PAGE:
When a friend hits her thumb with a hammer, you don’t have to put much effort into imagining how this feels. You know it immediately. You will probably tense up, your “Ouch!” may arise even quicker than your friend’s, and chances are that you will feel a little pain yourself. Of course, you will then thoughtfully offer consolation and bandages, but your initial reaction seems just about automatic. Why?

Neuroscience now offers you an answer: A recent line of research has demonstrated that seeing other people being touched activates primary sensory areas of your brain, much like experiencing the same touch yourself would do. What these findings suggest is beautiful in its simplicity—that you literally “feel with” others.

There is no denying that the exceptional interpersonal understanding we humans show is by and large a product of our emotional responsiveness. We are automatically affected by other people’s feelings, even without explicit communication. Our involvement is sometimes so powerful that we have to flee it, turning our heads away when we see someone get hurt in a movie. Researchers hold that this capacity emerged long before humans evolved. However, only quite recently has it been given a name: A mere hundred years ago, the word “Empathy”—a combination of the Greek “in” (em-) and “feeling” (pathos)—was coined by the British psychologist E. B. Titchener during his endeavor to translate the German Einfühlungsvermögen (“the ability to feel into”).

Despite the lack of a universally agreed-upon definition of empathy, the mechanisms of sharing and understanding another’s experience have always been of scientific and public interest—and particularly so since the introduction of “mirror neurons.” This important discovery was made two decades ago by  Giacomo Rizzolatti and his co-workers at the University of Parma, who were studying motor neuron properties in macaque monkeys. To compensate for the tedious electrophysiological recordings required, the monkey was occasionally given food rewards. During these incidental actions something unexpected happened: When the monkey, remaining perfectly still, saw the food being grasped by an experimenter in a specific way, some of its motor neurons discharged. Remarkably, these neurons normally fired when the monkey itself grasped the food in this way. It was as if the monkey’s brain was directly mirroring the actions it observed. This “neural resonance,” which was later also demonstrated in humans, suggested the existence of a special type of “mirror” neurons that help us understand other people’s actions.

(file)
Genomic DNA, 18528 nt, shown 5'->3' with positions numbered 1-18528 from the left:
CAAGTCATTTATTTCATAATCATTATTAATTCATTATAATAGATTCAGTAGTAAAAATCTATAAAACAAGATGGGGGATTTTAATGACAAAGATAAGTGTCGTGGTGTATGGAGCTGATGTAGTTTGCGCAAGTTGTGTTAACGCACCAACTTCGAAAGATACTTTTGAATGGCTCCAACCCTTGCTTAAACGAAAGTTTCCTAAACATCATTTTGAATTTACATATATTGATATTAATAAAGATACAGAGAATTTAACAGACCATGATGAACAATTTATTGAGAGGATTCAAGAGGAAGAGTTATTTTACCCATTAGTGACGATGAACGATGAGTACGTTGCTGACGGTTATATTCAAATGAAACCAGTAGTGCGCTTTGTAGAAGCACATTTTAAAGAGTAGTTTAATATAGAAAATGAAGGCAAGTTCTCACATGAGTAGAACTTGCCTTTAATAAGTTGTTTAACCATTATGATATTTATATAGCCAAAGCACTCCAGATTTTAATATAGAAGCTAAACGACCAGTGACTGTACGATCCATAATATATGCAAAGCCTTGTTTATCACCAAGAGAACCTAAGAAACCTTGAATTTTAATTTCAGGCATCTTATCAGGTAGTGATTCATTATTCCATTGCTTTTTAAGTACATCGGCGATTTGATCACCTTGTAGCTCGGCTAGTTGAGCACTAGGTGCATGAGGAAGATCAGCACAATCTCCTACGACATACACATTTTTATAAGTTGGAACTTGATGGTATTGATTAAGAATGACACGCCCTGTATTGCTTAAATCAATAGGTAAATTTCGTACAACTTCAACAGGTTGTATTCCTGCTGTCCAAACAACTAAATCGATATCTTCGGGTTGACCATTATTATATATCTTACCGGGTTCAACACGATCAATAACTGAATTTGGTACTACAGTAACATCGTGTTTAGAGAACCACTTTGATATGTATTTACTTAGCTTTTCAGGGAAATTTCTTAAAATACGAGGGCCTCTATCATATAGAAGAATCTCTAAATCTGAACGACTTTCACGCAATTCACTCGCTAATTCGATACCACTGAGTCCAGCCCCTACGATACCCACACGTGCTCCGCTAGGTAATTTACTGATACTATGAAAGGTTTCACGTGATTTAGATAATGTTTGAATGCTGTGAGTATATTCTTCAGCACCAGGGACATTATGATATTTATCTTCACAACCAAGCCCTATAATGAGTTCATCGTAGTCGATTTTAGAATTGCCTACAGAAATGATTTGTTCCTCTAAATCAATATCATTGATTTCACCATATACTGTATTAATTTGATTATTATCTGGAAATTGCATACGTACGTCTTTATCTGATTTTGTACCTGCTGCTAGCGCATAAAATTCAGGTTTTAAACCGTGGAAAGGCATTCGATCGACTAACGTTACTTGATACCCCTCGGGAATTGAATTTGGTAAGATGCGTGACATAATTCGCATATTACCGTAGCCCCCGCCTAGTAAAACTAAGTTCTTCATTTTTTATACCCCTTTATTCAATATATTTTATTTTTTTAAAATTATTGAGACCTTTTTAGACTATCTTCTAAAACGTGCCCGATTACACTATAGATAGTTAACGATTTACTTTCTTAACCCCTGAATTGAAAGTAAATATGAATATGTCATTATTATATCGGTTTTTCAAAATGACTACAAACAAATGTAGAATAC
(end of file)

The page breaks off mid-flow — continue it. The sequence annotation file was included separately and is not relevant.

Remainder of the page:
Do you find yourself wondering, now, whether a similar mirror mechanism could have caused your pungent empathic reaction to your friend maltreating herself with a hammer? A group of scientists led by Christian Keysers believed so. The researchers had their participants watch short movie clips of people being touched, while using functional magnetic resonance imaging (fMRI) to record their brain activity. The brain scans revealed that the somatosensory cortex, a complex of brain regions processing touch information, was highly active during the movie presentations—although participants were not being touched at all. As was later confirmed by other studies, this activity strongly resembled the somatosensory response participants showed when they were actually touched in the same way. A recent study by Esther Kuehn and colleagues even found that, during the observation of a human hand being touched, parts of the somatosensory cortex were particularly active when (judging by perspective) the hand clearly belonged to another person.